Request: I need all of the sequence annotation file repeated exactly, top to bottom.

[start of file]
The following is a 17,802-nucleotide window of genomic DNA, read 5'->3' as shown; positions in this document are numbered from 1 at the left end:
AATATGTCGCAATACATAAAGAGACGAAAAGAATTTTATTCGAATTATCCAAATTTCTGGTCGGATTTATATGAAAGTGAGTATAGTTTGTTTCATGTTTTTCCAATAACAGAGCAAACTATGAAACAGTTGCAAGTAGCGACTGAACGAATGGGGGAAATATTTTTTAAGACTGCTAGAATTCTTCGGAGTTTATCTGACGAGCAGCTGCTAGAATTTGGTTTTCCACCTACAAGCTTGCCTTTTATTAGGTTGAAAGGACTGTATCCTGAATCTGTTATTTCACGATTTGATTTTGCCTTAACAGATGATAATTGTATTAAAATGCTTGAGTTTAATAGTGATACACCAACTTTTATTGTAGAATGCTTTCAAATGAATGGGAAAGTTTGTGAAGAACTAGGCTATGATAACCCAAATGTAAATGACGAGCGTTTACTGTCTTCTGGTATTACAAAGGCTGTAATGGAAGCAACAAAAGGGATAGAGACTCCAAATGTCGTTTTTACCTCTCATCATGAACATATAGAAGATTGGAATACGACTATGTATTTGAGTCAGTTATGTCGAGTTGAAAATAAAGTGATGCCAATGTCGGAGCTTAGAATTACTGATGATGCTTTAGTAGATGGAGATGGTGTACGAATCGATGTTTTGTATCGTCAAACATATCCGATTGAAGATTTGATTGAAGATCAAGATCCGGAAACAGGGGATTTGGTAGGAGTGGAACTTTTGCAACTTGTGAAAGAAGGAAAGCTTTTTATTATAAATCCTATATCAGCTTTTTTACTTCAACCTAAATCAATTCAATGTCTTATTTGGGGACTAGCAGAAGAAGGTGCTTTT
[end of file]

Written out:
The following is a 17,802-nucleotide window of genomic DNA, read 5'->3' as shown; positions in this document are numbered from 1 at the left end:
AATATGTCGCAATACATAAAGAGACGAAAAGAATTTTATTCGAATTATCCAAATTTCTGGTCGGATTTATATGAAAGTGAGTATAGTTTGTTTCATGTTTTTCCAATAACAGAGCAAACTATGAAACAGTTGCAAGTAGCGACTGAACGAATGGGGGAAATATTTTTTAAGACTGCTAGAATTCTTCGGAGTTTATCTGACGAGCAGCTGCTAGAATTTGGTTTTCCACCTACAAGCTTGCCTTTTATTAGGTTGAAAGGACTGTATCCTGAATCTGTTATTTCACGATTTGATTTTGCCTTAACAGATGATAATTGTATTAAAATGCTTGAGTTTAATAGTGATACACCAACTTTTATTGTAGAATGCTTTCAAATGAATGGGAAAGTTTGTGAAGAACTAGGCTATGATAACCCAAATGTAAATGACGAGCGTTTACTGTCTTCTGGTATTACAAAGGCTGTAATGGAAGCAACAAAAGGGATAGAGACTCCAAATGTCGTTTTTACCTCTCATCATGAACATATAGAAGATTGGAATACGACTATGTATTTGAGTCAGTTATGTCGAGTTGAAAATAAAGTGATGCCAATGTCGGAGCTTAGAATTACTGATGATGCTTTAGTAGATGGAGATGGTGTACGAATCGATGTTTTGTATCGTCAAACATATCCGATTGAAGATTTGATTGAAGATCAAGATCCGGAAACAGGGGATTTGGTAGGAGTGGAACTTTTGCAACTTGTGAAAGAAGGAAAGCTTTTTATTATAAATCCTATATCAGCTTTTTTACTTCAACCTAAATCAATTCAATGTCTTATTTGGGGACTAGCAGAAGAAGGTGCTTTT